The importance of this process for reading is to understand how the scientific and social criteria on the classification and values that were assigned to the different populations of Europeans, Creoles, mestizos, indigenous people and Afro-descendants were evolving, in this way to delve into the representations and racist practices that were building alterities in Mexico.
An important contribution of Iturriaga is to take a historical tour of the responsibilities of the different sciences, and especially to identify anthropology and history as fundamental tools in the establishment of social order, evangelizing practices and the diffusion of the ideology of a "Pure race", or a "cosmic race" in terms of Vasconcelos (1948). The author writes: "Anthropology, with the help of other sciences, was a crucial instrument in the nation-building process since the ultimate goal was the integration of Indian cultures to modernity" (p. 83). Later, in the conclusions, he highlights the debt of Mexican anthropology in terms of breaking the scientific and biological approach with which indigenous peoples are conceived.
Already from the chapter iv up to the chapter vii it enters the focus of the discussion. It begins by locating the meridian society spatially and identifies a segregated geographical distribution between the traditional elites and the Indian peoples. The methodological tools used for this geographic mapping are very interesting. An analysis of the surnames of the Mérida telephone directory was carried out, in which it states that “those of Mayan origin predominate in the numbers assigned to the southern colonies of the city, while those of Spanish or foreign origin predominate among the numbers of the northern colonies ”(p. 138).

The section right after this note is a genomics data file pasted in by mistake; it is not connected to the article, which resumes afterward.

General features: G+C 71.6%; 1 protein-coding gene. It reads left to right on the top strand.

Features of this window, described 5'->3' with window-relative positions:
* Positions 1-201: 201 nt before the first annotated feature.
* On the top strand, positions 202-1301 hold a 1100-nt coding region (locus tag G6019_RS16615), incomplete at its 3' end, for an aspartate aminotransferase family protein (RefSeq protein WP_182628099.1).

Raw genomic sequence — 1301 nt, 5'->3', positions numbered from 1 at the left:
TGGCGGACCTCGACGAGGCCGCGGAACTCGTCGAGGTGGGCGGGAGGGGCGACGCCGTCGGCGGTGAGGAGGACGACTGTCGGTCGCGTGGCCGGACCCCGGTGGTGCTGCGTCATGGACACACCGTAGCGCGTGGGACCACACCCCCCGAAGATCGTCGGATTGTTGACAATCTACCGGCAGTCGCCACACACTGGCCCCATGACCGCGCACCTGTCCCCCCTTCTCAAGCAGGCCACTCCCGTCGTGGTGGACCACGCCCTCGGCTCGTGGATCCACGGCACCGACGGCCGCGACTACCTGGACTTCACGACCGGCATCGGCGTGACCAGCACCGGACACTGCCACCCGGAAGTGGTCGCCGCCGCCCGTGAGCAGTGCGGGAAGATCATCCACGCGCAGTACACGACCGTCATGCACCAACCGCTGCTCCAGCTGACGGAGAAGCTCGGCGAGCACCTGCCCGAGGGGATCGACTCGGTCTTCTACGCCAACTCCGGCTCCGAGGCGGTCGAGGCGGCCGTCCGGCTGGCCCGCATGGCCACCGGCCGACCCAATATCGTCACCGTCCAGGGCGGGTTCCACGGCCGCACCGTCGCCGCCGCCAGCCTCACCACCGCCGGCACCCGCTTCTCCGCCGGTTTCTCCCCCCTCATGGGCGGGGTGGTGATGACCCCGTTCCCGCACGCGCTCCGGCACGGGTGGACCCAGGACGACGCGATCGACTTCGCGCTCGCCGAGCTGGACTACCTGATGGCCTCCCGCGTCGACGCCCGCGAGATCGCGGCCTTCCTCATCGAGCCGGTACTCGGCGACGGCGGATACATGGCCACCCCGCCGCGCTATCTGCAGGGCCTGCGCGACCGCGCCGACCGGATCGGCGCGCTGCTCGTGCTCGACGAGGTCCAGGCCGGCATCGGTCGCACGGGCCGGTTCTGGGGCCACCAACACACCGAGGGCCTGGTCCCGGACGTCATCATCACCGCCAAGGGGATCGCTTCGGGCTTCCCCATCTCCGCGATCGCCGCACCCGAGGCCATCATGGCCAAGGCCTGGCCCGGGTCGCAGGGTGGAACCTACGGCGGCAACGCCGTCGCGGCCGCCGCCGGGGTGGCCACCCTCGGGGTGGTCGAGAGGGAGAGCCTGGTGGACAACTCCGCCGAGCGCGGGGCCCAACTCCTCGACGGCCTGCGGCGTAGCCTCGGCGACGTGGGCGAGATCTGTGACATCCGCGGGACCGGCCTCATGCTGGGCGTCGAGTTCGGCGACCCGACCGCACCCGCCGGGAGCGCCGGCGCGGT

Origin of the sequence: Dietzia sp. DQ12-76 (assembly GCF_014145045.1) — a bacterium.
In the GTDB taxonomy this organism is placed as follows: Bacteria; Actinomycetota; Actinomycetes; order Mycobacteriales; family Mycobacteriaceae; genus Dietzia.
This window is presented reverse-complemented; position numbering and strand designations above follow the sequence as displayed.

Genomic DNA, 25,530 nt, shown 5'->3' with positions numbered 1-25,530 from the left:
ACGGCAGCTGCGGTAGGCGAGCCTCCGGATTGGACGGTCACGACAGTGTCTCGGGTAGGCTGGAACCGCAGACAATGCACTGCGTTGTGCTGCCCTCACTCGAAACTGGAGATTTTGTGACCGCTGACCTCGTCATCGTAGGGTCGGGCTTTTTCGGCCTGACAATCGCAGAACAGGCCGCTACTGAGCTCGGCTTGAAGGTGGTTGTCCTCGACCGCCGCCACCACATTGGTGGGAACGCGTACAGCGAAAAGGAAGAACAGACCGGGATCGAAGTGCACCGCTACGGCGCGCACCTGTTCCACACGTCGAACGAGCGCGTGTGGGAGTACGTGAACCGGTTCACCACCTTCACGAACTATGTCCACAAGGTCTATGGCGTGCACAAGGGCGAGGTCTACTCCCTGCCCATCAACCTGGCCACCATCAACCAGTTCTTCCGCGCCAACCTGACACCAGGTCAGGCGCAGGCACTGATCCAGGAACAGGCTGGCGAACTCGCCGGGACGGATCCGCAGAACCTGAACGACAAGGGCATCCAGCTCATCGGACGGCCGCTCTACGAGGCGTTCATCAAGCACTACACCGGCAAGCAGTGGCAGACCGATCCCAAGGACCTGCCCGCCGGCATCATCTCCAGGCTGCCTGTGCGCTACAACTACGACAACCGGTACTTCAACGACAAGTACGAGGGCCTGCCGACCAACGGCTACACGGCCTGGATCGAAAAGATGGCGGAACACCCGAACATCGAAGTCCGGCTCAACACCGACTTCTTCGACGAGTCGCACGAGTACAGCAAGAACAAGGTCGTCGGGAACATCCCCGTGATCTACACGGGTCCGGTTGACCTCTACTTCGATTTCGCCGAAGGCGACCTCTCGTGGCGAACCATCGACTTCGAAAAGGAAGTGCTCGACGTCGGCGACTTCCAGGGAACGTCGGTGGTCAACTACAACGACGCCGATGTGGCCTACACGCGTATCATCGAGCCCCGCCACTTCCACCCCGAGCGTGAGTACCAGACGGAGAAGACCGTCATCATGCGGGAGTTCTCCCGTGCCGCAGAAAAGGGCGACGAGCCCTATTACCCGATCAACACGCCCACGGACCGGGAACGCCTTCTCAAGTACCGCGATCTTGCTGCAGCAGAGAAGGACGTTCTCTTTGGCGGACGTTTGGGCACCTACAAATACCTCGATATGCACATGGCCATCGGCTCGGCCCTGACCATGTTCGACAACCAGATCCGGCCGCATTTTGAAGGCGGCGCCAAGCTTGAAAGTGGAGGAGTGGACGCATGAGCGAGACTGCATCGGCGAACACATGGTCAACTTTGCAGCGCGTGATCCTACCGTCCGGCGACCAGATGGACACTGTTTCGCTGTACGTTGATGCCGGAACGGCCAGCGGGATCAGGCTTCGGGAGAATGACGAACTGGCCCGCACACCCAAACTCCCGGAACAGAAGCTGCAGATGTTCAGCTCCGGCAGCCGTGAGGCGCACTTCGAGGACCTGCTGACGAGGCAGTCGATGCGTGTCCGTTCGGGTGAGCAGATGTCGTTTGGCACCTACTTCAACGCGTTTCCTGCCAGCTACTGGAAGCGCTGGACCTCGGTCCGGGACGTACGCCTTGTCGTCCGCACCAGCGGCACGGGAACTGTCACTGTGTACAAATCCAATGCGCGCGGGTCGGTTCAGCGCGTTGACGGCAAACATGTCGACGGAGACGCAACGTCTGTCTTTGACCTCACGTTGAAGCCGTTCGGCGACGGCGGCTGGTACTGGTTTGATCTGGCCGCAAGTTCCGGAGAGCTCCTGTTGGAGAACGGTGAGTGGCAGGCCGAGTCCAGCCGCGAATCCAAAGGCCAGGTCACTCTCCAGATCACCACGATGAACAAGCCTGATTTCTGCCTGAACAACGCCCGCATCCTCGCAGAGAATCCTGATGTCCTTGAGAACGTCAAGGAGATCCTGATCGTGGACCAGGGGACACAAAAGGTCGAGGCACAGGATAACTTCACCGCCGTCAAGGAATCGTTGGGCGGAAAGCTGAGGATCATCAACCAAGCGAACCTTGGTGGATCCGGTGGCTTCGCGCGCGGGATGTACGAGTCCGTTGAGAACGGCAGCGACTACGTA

It is important to analyze this geographical distribution identified by the author, since, if the ideologies generated about world distribution are also taken into account, the conformation of the south, or the impoverished and underdeveloped south, with the north or north is realized. as economic powers and first world countries. On the other hand, it also identifies places as key spaces for the generation and experience of racial discourses: schools, recreational clubs, sharing dates of vacation periods, and diacritical features such as language and clothing. For these analyzes the author resorts to the concept of habitus, in order to understand the practices and social conditions in which the traditional elites of Mérida have been built, understanding their historical and group schemes coupled with everyday life.
The schools demarcate the type of training and social relations generated by the traditional elites; In the author's words, “the schools where the children of the elite attend are very important because there the fabric of networks begins, the socialization process is reinforced and social positions are defined. The schools make clear the group to which they belong ”(p. 153). The "whose son / daughter is it?" it has relevance for elite families; The same is true for exclusive recreational clubs for certain families; the last name is relevant for access to schools and clubs. It is in these spaces that both cultural and social capital are installed in a preponderant way to generate a sense of belonging.